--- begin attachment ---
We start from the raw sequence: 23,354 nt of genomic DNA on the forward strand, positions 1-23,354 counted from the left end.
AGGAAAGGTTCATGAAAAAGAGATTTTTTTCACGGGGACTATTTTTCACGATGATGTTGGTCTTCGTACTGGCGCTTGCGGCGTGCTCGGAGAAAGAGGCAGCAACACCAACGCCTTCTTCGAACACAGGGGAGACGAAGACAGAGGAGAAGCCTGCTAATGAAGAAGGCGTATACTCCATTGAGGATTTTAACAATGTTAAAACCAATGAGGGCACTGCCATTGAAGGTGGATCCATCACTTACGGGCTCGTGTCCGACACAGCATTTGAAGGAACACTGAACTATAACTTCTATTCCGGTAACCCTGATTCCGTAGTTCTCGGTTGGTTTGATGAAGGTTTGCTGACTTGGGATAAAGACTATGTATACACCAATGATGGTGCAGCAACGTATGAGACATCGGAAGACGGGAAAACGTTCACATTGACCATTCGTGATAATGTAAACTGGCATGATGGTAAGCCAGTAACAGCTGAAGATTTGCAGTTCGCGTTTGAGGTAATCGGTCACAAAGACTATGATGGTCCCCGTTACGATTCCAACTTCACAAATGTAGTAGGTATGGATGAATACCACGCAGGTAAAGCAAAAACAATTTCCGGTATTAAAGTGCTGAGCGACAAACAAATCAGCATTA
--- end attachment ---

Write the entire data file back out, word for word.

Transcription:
We start from the raw sequence: 23,354 nt of genomic DNA on the forward strand, positions 1-23,354 counted from the left end.
AGGAAAGGTTCATGAAAAAGAGATTTTTTTCACGGGGACTATTTTTCACGATGATGTTGGTCTTCGTACTGGCGCTTGCGGCGTGCTCGGAGAAAGAGGCAGCAACACCAACGCCTTCTTCGAACACAGGGGAGACGAAGACAGAGGAGAAGCCTGCTAATGAAGAAGGCGTATACTCCATTGAGGATTTTAACAATGTTAAAACCAATGAGGGCACTGCCATTGAAGGTGGATCCATCACTTACGGGCTCGTGTCCGACACAGCATTTGAAGGAACACTGAACTATAACTTCTATTCCGGTAACCCTGATTCCGTAGTTCTCGGTTGGTTTGATGAAGGTTTGCTGACTTGGGATAAAGACTATGTATACACCAATGATGGTGCAGCAACGTATGAGACATCGGAAGACGGGAAAACGTTCACATTGACCATTCGTGATAATGTAAACTGGCATGATGGTAAGCCAGTAACAGCTGAAGATTTGCAGTTCGCGTTTGAGGTAATCGGTCACAAAGACTATGATGGTCCCCGTTACGATTCCAACTTCACAAATGTAGTAGGTATGGATGAATACCACGCAGGTAAAGCAAAAACAATTTCCGGTATTAAAGTGCTGAGCGACAAACAAATCAGCATTA